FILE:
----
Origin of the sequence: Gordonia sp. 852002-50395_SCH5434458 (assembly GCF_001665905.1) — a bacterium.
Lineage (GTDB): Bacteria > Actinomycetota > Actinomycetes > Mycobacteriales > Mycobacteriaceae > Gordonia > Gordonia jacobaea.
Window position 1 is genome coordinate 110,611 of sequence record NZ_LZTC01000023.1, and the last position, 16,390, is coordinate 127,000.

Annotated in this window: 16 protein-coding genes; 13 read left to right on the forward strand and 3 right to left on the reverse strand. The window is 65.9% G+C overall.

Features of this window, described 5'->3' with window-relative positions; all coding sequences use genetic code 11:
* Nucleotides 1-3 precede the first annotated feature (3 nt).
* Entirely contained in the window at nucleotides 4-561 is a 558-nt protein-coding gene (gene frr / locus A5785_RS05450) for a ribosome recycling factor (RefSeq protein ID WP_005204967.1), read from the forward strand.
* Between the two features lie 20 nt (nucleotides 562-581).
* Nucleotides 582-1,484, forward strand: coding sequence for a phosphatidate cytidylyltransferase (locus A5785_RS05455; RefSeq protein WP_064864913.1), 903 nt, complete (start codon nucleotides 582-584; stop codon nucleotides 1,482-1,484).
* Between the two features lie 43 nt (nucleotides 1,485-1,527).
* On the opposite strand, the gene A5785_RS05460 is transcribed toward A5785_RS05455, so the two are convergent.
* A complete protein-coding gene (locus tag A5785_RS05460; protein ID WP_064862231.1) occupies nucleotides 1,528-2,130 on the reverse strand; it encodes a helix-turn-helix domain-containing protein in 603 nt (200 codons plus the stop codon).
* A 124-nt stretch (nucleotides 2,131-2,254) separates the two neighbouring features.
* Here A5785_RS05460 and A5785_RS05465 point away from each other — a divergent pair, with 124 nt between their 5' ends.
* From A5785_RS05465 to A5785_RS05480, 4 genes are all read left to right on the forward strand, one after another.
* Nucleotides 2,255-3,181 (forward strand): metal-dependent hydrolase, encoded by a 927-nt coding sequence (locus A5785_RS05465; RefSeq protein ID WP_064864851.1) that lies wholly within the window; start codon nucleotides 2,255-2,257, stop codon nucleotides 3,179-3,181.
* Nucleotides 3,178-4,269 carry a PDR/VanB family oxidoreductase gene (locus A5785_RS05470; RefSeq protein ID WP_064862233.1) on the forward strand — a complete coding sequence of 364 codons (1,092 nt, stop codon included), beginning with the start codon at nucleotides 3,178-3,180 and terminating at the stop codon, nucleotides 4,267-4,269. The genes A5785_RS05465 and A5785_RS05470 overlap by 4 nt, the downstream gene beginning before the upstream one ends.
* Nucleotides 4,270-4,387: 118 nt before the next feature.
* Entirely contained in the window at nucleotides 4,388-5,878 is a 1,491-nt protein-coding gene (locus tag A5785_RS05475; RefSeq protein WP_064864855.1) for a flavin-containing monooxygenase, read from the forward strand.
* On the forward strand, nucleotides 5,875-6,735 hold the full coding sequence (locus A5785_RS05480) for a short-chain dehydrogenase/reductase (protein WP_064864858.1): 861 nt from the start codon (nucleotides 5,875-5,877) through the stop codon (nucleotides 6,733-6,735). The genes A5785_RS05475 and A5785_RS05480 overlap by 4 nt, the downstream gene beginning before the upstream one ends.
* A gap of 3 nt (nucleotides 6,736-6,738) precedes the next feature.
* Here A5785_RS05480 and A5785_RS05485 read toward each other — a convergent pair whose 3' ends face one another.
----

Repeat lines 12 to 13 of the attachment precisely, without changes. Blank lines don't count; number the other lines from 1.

* A complete protein-coding gene (locus tag A5785_RS05460; protein ID WP_064862231.1) occupies nucleotides 1,528-2,130 on the reverse strand; it encodes a helix-turn-helix domain-containing protein in 603 nt (200 codons plus the stop codon).
* A 124-nt stretch (nucleotides 2,131-2,254) separates the two neighbouring features.